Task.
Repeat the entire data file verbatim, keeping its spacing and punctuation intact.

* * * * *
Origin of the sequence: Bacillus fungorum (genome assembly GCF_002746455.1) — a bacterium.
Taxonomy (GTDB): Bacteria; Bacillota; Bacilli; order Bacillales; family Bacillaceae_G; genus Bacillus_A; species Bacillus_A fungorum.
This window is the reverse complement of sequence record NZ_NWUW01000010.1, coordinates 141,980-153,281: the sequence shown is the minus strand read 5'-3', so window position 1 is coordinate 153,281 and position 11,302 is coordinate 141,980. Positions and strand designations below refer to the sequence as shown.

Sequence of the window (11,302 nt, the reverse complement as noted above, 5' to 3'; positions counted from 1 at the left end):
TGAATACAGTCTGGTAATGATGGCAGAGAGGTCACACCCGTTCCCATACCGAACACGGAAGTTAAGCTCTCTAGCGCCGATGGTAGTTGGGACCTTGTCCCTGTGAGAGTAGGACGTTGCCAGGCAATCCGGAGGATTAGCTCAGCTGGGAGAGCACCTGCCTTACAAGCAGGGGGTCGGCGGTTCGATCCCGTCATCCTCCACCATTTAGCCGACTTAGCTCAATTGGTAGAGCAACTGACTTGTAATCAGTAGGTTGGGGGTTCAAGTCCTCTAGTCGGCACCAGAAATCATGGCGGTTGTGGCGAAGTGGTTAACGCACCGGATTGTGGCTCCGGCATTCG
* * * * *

Origin of the sequence: Bacillus fungorum (genome assembly GCF_002746455.1) — a bacterium.
Taxonomy (GTDB): Bacteria; Bacillota; Bacilli; order Bacillales; family Bacillaceae_G; genus Bacillus_A; species Bacillus_A fungorum.
This window is the reverse complement of sequence record NZ_NWUW01000010.1, coordinates 141,980-153,281: the sequence shown is the minus strand read 5'-3', so window position 1 is coordinate 153,281 and position 11,302 is coordinate 141,980. Positions and strand designations below refer to the sequence as shown.

Sequence of the window (11,302 nt, the reverse complement as noted above, 5' to 3'; positions counted from 1 at the left end):
TGAATACAGTCTGGTAATGATGGCAGAGAGGTCACACCCGTTCCCATACCGAACACGGAAGTTAAGCTCTCTAGCGCCGATGGTAGTTGGGACCTTGTCCCTGTGAGAGTAGGACGTTGCCAGGCAATCCGGAGGATTAGCTCAGCTGGGAGAGCACCTGCCTTACAAGCAGGGGGTCGGCGGTTCGATCCCGTCATCCTCCACCATTTAGCCGACTTAGCTCAATTGGTAGAGCAACTGACTTGTAATCAGTAGGTTGGGGGTTCAAGTCCTCTAGTCGGCACCAGAAATCATGGCGGTTGTGGCGAAGTGGTTAACGCACCGGATTGTGGCTCCGGCATTCG